An Interview With Blanca

Blanca joined the Pathway Program at the age of 6 and now, at 21, is studying Industrial Engineering at the University of Central America.

What inspired you to study industrial engineering?

It was our math tutor at the Children’s Center, Juan Avendaño, who first inspired me. He gave us all a talk about all the different careers you could study in university, and I became very interested. I did some research on my own and decided this was for me.

Besides tutoring with Professor Juan, what are some other favorite memories of being in the Pathway to Progress Program?

One of my favorite memories is when we used to play volleyball or soccer after school at the Center. It was so much fun. I also loved that we were always encouraged to read and that we could borrow whatever books we wanted from the Center. My BEST memory is our senior year trip to El Chocoyero Nature Reserve that [Pathway to Progress] organized for all the graduates that year. It was an unforgettable adventure and so beautiful there.


In 2015, you traveled to the United States and Canada to speak the Legacy Breakfast in Louisville KY and at the Breakfast of Hope in Halifax, Nova Scotia. What do you remember most about that trip?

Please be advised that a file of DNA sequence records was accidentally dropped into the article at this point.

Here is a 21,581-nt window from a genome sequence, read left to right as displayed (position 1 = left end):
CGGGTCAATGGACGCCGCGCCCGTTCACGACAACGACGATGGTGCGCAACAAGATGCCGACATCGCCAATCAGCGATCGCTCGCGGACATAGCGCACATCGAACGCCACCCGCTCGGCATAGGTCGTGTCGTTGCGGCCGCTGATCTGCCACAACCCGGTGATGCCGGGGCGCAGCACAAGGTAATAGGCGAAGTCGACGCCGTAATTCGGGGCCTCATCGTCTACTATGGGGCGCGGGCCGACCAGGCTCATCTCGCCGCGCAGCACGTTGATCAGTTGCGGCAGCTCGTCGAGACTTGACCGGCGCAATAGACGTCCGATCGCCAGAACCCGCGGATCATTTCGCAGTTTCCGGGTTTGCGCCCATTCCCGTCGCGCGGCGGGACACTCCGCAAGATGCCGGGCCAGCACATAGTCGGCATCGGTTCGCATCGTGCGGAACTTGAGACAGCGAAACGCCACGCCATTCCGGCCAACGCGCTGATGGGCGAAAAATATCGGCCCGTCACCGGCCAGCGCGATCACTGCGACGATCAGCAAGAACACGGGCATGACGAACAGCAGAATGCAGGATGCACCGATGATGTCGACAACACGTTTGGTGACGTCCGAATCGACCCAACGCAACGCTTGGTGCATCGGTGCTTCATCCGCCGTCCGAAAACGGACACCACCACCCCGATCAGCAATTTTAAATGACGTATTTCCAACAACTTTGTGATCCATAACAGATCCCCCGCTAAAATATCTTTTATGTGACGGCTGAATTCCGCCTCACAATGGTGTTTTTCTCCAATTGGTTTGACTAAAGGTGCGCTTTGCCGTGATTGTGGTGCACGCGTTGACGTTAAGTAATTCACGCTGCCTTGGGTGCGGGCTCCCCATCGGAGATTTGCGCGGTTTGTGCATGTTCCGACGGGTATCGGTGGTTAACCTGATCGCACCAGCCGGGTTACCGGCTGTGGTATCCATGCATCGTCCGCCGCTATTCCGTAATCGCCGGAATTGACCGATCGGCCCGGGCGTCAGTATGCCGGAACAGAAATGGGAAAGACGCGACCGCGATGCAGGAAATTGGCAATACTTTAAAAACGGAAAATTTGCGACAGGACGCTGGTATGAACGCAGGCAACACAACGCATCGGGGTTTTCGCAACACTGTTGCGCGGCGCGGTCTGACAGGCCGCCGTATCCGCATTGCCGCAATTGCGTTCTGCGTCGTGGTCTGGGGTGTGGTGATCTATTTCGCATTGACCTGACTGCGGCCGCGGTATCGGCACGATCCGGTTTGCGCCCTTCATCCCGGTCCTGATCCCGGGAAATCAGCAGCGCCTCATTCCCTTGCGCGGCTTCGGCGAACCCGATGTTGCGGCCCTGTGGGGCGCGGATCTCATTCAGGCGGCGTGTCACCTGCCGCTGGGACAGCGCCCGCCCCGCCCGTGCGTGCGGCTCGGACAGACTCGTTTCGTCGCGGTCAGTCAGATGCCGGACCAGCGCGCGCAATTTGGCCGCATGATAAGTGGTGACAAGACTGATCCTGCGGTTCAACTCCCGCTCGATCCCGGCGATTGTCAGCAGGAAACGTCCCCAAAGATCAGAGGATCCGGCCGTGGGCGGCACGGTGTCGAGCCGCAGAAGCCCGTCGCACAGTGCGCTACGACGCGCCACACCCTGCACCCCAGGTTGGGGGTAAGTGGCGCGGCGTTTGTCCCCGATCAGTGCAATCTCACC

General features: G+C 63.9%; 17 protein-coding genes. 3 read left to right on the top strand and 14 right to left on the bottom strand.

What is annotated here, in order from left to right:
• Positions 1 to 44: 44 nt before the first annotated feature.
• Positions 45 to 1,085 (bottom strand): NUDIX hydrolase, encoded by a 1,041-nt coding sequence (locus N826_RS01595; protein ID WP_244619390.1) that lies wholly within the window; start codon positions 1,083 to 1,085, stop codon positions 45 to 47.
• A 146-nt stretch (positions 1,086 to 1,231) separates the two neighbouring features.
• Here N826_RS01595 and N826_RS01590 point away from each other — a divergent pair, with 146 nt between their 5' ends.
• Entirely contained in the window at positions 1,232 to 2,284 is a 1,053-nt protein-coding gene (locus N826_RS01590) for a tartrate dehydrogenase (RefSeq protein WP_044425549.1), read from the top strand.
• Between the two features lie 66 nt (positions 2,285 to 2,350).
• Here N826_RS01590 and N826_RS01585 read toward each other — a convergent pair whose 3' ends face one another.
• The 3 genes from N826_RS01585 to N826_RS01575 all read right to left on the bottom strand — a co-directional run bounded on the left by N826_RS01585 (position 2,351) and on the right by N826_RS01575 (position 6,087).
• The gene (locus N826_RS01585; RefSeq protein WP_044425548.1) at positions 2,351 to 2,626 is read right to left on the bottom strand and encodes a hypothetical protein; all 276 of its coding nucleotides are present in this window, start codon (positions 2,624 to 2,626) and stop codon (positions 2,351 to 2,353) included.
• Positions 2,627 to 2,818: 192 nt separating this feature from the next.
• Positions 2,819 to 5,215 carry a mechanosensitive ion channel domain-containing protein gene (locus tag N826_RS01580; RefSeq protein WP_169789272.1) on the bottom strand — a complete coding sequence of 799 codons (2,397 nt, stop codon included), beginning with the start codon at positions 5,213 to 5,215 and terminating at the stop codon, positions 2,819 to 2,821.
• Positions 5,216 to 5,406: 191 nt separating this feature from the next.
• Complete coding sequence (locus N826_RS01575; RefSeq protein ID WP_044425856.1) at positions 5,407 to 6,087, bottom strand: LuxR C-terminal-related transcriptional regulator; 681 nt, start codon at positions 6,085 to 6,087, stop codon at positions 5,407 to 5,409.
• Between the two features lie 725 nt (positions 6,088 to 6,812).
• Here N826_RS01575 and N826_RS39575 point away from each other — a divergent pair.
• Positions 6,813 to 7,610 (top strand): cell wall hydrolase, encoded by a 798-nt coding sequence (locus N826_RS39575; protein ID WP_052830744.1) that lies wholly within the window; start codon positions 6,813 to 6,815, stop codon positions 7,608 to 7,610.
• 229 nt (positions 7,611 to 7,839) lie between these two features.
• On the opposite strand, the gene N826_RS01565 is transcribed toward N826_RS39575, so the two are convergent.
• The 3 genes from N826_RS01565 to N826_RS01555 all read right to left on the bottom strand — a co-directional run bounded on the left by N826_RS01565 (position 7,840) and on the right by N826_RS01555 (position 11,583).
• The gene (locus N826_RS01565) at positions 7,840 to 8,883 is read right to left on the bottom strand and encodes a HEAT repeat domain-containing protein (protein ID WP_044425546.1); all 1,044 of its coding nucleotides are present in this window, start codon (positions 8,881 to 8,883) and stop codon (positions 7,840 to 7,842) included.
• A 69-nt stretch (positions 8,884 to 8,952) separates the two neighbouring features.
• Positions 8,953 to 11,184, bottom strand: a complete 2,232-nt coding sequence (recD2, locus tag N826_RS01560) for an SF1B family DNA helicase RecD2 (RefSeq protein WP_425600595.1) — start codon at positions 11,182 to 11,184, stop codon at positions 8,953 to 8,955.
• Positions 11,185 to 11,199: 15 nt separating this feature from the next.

My trip to the United States and Canada was one of the best experiences of my life. I was invited to go and make a speech at both the Legacy Breakfast and the Breakfast of Hope in 2015 so I got to travel to both countries. Among my memories are being at the Halifax Grammar School in Nova Scotia and Assumption High School in Louisville, where I got to go to class and spend time with girls my age. Also, visiting Peggy’s Cove in Nova Scotia was an unforgettable day for me… I enjoyed the cold weather and the beauty of the lighthouse. But above all, meeting my sponsor was the best thing that happened to me on that visit.

What have you enjoyed most about being in university? Has the pandemic affected your studies?

What I like the most about being in university is that little by little, I have become more creative, and I have learned how to organize myself better. And I have made new friends. 


As we all know, the pandemic has caused studies to be carried out online and as a result, it’s been hard to get everything done and completed the way I would like, and it hasn’t been easy, but I have managed to stay on top of all my classes.

When do you graduate and what do you think you will do after graduation?

If all goes well, I’ll graduate in 2023. After graduating I would like to work at Merconica Nicaragua, which is a big distributor of cleaning products, personal care items and food. At the same time, I would like to start a business of my own, a small store in my parents’ home, that I can grow little by little.

If you could give advice to your 10-year-old self, what would it be?

I would tell myself not to give up, no matter how hard or complicated the situation may seem, and to fight for what you really want. Because, as I learned from Mr. Ed, who made every kid say this every time we met him at the Children’s Center, “I am intelligent, I am capable, I am going to get ahead, and I am going to be successful in my life”.

Barbara Dunsworth

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